Summer may be limping to a close, but silly season was in rude health with rumours of the mega-merger in the mining industry. Rio Tinto flew to the top of the leaderboard on chat that rivals BHP Billiton and Brazil's CVRD were considering teaming up to buy it. The market lapped up the story, perhaps forgetting that the rumour reared its head in May, sending Rio up 11 per cent in one morning. Yesterday it rose 5.42 per cent to 3716p, while BHP closed 3.95 per cent higher. The chat boosted the sector as a whole, which also benefited from a rise in copper prices.
Shares in BG Group enjoyed a samba-style boost after it discovered a new oil field 273km off the south coast of Rio de Janeiro. The oil and gas group closed up 4.83 per cent at 824.5p.
The FTSE 100 zig-zagged throughout the day as investors looked for indicators to call the future of the market. It opened up on the back of a late rally on the Dow, slumped 53.2 lower in the early afternoon before strengthening to close at 42.6 points up at 6313.
The UK banks dragged on the market again, with Northern Rock the lowest on the day, down 3.03 per cent at 672p. One trader said: "No one wants to own banks at the moment. Everyone's worried about the sector and the next potential black hole." Standard Chartered was also off, shedding 2.11 per cent to close at 1485p after its head of risk and special assets management resigned.
Lowest stock on the index was Drax Group which took a pasting from profit-takers after its interim results. It ended 5.63 per cent lower as it closed at 637.5p. This came after the energy group beat expectations, using forward contracts to offset lower margins.
The worst performer on the mid tier was also hit by a negative response to its first half results. Benfield Group stumbled after it announced pre-tax profits had fallen 5 per cent. The share price had been on the slide this week in anticipation and closed down a further 5.48 per cent at 289p.
At the other end of the spectrum, AMEC smashed expectations after more than doubling its first-half profits, and confirming market speculation it was looking at potential acquisitions. Earlier this week rumours emerged that the project management group was set to bid for Wood Group. Yesterday, it admitted considering a transformational acquisition, although failed to name potential targets, and added it was looking at "small bolt-on acquisitions". The stock finished the day up 4.66 per cent at 685.5p, the second highest riser behind Randgold, which rose 6.21 per cent.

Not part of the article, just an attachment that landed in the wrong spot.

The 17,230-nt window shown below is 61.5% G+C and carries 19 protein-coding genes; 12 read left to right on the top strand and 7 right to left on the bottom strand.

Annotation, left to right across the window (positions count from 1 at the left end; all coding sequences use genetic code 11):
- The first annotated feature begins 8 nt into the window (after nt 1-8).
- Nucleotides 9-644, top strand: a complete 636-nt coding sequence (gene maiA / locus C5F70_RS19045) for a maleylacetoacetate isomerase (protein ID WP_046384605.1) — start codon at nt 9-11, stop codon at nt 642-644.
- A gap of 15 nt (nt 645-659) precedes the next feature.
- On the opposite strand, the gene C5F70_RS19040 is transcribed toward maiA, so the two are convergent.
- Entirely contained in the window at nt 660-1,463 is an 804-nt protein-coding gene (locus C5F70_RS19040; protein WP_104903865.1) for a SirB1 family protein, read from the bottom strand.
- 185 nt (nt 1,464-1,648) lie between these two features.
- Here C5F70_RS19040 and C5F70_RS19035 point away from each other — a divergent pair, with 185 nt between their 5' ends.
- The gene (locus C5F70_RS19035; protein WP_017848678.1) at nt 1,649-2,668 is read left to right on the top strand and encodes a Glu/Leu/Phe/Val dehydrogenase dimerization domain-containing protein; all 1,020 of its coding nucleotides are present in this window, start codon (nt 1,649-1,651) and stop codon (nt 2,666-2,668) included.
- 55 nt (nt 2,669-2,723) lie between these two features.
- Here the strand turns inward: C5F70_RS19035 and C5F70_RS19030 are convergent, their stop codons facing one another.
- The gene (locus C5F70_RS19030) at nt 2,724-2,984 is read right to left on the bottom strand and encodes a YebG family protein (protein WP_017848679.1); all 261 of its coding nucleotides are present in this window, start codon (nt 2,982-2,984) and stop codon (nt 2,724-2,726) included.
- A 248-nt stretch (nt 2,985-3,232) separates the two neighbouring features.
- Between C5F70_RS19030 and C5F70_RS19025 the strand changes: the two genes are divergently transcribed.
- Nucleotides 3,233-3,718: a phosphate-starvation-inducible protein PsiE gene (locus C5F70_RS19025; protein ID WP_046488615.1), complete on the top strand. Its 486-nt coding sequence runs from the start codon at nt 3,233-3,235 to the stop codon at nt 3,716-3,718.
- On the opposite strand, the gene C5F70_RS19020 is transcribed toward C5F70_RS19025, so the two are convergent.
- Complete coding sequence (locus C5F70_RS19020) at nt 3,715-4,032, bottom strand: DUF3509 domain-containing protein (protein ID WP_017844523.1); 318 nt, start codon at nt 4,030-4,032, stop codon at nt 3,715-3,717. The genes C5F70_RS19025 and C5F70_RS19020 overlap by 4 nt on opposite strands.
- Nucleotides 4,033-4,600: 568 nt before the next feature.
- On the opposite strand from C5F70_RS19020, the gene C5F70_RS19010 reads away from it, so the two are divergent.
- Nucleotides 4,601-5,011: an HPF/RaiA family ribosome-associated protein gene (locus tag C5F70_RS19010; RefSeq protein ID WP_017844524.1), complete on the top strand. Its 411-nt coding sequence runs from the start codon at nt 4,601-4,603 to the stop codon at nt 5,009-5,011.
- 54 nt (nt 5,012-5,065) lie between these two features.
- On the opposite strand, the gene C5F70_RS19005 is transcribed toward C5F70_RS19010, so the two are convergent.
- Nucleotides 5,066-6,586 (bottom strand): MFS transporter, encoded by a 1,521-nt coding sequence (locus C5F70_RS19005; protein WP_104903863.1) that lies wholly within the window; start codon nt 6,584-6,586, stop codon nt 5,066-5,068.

As England's football team continues its hamfisted attempt to qualify for the European Championships this week, it won't just be manager Steve McClaren's biting his fingernails. Umbro, which makes the kit, was hammered yesterday after admitting poor sales of the replica strip will hit full-year profits. It has been knocked by the lack of a major tournament this summer – sales soared during last year's World Cup – as well as a nation's apathy at recent performances.The share price closed down 12.97 per cent at 120.75p.
Problems of a different sort hit Kazakh-focused Max Petroleum, which was forced to suspend its shares in the morning. The group said in a statement it had suspended the chief executive and chief operating officer pending an investigation into possible undisclosed options. There was fervent speculation in the markets that more newsflow will emerge over the coming weeks, with rumblings of some issues relating to Roxi Petroleum, which was also suspended.
Further news on the takeover battle for Consolidated Minerals emerged yesterday morning. The Australian group withdrew its recommendation for the A$3.95 bid from Palmary Enterprises of Ukraine and threw its weight behind the A$4.10 per share offer from Pallinghurst. Consolidated's board added that shareholders should ignore the offer from a third interested party, Territory Resources. The higher bid drove the AIM-listed miner up 1.5p to 162p.
Top AIM riser was Zenith Hygiene, which more than doubled as it moves closer to getting its house in order. The company's value nosedived after its bearish interims in May, but buyers were piling back in yesterday. While the cleaning product developer still predicted full-year losses, it announced turnover had jumped 10 per cent. It also appointed Gavin Gracie as interim chief operating officer as it looks to resolve some of the issues that have dogged the group this year. It closed up 23.5p at 44.5p, although its still far, far away from its 150p year peak at the start of the year.
Fiberweb shares also reacted violently after it updated its full year numbers. Unfortunately for the non-woven fabric group, that reaction was heavily downwards. The stock has been in freefall since April when it was worth 224p, and it slumped a further 26.69 per cent yesterday to 97.5p on what is effectively its third profits warning of the year.Reuse content